Employee participation often takes place in private companies through the so-called works council and in the public sector through the so-called staff council. The primary task of a works council and staff council is to represent the interests of the workforce. However, its importance is by no means exhausted in the mere exercise of co-determination and participation rights. Rather, employee representation is directly linked to internal company structures. Participation in company decisions usually increases commitment, the sense of belonging and of responsibility towards the company.
Criminal law relevance of obstructions to works council elections and work (Section 119 BetrVG; Section 353b StGB)
The basis for the existence and activity of the works council is the German Works Constitution Act and, in the case of the staff council, the Federal Staff Representation Act (BPersVG) or a corresponding land law. These laws standardise the co-determination and participation rights of these two bodies with regard to economic, personnel or social matters.
In terms of the extent of co-determination rights, Germany is at the forefront compared to other EU states. However, compliance with the rules of the central normative structure, i.e. the Works Constitution Act or the Staff Representation Laws of the Federal or the state, is not enough. In many cases it is necessary to think outside the box. For example, the works council has to observe the regulations of the Working Hours Act, the Federal Leave Act, the Maternity Protection Act, the Youth Protection Act and the Vocational Training Act.
Staff councils, however, have to answer questions that specifically concern civil service law. The staff council must be familiar with the Civil Service Act and the TVöD (Tarifvertrag für den öffentlichen Dienst – Collective agreement for the public service), for example.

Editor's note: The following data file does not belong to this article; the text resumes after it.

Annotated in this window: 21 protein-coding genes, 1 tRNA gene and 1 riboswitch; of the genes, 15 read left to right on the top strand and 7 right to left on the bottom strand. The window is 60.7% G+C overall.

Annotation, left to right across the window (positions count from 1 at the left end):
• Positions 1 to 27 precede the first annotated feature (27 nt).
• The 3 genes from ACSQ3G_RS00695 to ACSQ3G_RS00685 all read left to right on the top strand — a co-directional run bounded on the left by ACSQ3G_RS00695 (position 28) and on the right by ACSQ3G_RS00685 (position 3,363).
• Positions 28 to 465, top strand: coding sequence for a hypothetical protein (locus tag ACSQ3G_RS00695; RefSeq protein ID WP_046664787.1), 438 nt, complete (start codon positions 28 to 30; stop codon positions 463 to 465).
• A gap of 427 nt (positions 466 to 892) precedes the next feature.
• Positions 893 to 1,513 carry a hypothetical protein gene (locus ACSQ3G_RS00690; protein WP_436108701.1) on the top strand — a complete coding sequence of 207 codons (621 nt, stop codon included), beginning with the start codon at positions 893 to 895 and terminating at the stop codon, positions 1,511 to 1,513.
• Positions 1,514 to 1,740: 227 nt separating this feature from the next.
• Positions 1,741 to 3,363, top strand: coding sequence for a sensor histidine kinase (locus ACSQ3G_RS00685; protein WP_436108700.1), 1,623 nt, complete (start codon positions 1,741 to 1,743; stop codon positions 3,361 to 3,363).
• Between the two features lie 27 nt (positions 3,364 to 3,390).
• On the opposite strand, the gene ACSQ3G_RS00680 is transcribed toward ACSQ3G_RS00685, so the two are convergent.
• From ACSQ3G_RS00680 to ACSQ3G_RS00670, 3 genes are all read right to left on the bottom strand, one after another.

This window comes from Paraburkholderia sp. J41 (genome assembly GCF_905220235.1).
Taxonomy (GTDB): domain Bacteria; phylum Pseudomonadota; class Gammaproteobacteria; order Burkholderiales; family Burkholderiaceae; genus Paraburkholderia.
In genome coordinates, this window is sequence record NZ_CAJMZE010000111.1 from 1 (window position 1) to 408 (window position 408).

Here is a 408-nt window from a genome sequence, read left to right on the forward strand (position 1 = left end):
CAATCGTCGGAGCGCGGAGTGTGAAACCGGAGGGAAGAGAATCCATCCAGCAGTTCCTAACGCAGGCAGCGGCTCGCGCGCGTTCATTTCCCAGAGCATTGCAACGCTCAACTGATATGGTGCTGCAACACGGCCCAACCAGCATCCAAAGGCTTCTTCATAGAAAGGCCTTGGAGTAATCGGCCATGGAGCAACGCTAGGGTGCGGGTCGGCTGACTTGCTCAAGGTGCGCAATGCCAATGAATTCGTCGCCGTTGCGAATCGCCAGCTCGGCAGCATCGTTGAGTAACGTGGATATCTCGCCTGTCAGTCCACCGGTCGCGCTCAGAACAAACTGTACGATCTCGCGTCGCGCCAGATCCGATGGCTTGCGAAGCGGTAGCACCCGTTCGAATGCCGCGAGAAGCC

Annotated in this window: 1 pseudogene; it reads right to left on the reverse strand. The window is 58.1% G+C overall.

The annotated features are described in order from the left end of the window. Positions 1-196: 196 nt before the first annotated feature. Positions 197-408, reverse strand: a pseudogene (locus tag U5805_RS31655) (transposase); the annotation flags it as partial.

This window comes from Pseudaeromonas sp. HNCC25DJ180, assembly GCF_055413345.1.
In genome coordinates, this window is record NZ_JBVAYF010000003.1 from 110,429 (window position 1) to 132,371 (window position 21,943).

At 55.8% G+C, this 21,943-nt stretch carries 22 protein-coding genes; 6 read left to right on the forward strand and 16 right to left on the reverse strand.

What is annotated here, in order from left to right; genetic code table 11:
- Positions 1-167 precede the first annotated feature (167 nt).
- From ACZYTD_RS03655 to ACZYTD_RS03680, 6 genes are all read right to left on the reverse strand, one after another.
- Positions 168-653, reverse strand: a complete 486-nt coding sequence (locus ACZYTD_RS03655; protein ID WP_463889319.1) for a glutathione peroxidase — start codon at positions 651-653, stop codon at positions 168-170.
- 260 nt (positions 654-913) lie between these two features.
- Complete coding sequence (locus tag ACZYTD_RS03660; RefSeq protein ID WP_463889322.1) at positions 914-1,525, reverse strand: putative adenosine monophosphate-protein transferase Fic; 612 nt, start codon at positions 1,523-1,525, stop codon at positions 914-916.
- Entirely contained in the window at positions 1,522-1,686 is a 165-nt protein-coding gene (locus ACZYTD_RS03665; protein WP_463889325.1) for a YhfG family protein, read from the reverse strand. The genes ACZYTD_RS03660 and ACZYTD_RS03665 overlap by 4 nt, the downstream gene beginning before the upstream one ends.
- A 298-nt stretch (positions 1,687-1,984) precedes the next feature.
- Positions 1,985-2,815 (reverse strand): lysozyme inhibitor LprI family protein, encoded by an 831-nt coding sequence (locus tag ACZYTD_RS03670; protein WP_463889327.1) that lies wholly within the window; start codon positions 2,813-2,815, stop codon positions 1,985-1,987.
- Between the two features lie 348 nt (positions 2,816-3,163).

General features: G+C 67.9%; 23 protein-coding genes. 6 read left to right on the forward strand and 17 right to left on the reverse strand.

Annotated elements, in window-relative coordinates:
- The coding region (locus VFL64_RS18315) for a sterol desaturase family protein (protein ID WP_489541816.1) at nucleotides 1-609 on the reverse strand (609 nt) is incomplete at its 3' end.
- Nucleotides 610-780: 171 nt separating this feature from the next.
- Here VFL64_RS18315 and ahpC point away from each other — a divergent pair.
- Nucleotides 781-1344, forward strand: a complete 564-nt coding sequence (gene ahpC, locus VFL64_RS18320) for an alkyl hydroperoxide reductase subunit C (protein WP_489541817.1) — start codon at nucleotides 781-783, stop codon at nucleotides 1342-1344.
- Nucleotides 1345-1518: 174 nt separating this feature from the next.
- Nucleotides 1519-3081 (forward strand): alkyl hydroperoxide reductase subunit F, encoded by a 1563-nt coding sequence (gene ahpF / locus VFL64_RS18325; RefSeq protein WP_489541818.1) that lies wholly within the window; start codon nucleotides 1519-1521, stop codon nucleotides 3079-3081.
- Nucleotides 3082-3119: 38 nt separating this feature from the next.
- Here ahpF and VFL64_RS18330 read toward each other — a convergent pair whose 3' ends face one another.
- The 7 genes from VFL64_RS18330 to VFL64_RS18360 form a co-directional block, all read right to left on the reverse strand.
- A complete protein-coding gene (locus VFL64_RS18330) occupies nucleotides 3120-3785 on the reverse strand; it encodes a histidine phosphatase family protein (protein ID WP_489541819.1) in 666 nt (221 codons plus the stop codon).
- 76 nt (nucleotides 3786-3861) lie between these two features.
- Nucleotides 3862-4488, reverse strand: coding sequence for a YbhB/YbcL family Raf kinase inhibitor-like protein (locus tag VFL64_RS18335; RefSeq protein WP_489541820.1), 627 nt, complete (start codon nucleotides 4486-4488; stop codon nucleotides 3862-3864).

Employees and employers thus have a lot to consider in order to put their cooperation on a legally solid and trusting basis.
The most important rights: Information, consultation, veto, initiative and co-determination rights
The real rights of co-determination are particularly relevant. If these are not exercised, the decision taken is invalid. In the case of works councils this is, for example
- participation in the drawing up of social plans,
- guidelines on recruitment and dismissal,
- working hours and order in the workplace,
- technical monitoring of behaviour and performance.
Staff councils have similar rights and duties. However, due to the public service sector, specific aspects need to be considered separately, such as transfers, career changes, etc.
Councillors themselves are subject to special protection against dismissal (section 15 (2) sentence KSchG) and may not be disadvantaged in particular in professional terms as a result of this honorary activity.
When can a Works Council be established?
Works councils exist from the smallest works council to the general works council (§ 47 BetrVG). Furthermore, company-specific rules modify such works councils in case of an existing collective agreement (per § 3 BetrVG). Thus, work councils can be established in even very small companies. The requirement for establishing a work council is that there need to be 5 employees within the company entitled to vote, of which 3 are eligible for election. This is per § 1 Abs. 1 BetrVG. However, personnel representations must be created as part of the council’s creation.
Elections in Work Councils